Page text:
What is the Bash Bug?

Posted by on in Security


The HeartBleed bug was very bad taking down servers all across the Internet. It is a serious vulnerability in the popular OpenSSL cryptographic software library. This weakness allows stealing the information protected, under normal conditions, by the SSL/TLS encryption used to secure the Internet. SSL/TLS provides communication security and privacy over the Internet for applications such as web, email, instant messaging (IM) and some virtual private networks (VPNs).


The Heartbleed bug allows anyone on the Internet to read the memory of the systems protected by the vulnerable versions of the OpenSSL software. This compromises the secret keys used to identify the service providers and to encrypt the traffic, the names and passwords of the users and the actual content. This allows attackers to eavesdrop on communications, steal data directly from the services and users and to impersonate services and users.


As bad as Heartbleed was the Bash bug is potentially much worse. It is the recent discovery of a flaw in the popular bash command shell. Bash is used as the command interpreter for many Linux systems including Red Hat, CentOS, Ubuntu and Debian and also ships with Mac OS X.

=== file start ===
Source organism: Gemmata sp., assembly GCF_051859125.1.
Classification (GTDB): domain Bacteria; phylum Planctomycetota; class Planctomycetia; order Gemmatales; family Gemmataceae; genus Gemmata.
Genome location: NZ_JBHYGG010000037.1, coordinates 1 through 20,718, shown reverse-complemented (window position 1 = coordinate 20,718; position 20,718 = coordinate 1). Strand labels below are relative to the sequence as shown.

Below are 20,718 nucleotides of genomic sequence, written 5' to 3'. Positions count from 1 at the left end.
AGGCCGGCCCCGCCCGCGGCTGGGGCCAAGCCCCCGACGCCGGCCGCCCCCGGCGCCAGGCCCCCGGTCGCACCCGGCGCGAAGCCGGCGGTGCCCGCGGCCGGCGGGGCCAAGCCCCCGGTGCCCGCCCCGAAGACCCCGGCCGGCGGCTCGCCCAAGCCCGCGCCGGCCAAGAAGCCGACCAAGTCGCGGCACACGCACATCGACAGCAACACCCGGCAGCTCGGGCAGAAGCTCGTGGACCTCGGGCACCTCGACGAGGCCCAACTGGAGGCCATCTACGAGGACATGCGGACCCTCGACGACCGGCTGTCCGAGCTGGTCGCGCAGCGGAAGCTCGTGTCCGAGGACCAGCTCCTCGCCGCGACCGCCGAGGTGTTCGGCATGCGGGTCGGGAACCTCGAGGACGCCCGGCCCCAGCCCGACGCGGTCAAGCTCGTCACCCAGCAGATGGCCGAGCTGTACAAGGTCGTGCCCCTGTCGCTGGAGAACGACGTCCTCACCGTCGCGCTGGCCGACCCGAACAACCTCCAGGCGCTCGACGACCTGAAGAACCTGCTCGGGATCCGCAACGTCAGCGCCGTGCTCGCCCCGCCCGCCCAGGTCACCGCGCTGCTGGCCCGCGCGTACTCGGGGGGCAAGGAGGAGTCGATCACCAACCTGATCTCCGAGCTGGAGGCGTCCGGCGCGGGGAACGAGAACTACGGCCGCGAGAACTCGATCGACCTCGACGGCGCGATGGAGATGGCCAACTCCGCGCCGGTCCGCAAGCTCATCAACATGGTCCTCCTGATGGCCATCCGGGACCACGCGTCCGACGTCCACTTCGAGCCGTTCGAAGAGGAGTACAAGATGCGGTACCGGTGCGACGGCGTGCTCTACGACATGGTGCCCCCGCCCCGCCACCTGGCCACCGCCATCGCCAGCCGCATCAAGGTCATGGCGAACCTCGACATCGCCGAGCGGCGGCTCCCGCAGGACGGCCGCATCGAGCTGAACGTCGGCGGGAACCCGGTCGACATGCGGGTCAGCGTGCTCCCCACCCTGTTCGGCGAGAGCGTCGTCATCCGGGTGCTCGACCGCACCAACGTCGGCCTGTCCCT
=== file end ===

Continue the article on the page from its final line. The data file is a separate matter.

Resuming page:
The vulnerability which was quickly nicknamed ‘shellshock’ was discovered by Stéphane Chazelas and assigned CVE-2014-6271. It allows anyone to execute arbitrary code by abusing an environment variable and launching a function containing trailing commands.


While patches have been issued, system administrators will be working on checking all servers and routers that use the bash shell. 



The vulnerability is so severe it has been assigned a score of 10. It is trivial to use and may be the cause of many future cyber hacks on the Internet.


To check if your system is vulnerable, you can type the following command:

env x='() { :;}; echo vulnerable' bash -c "echo bash bug"

If you see something like he following:

[myhost]$ env x='() { :;}; echo vulnerable' bash -c "echo bash bug"
bash bug

then you are affected by the bash bug and will want to apply to a patch from your Linux Distro supplier. A good Sys Admin should be on top of this.





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Bill has been a member of the technology and publishing industries for more than 25 years and brings extensive expertise to the roles of CEO, CIO, and Executive Editor. Most recently, Bill was COO and Co-Founder of CIOZone.com and the parent company PSN Inc. Previously, Bill held the position of CTO of both Wiseads New Media and About.com.


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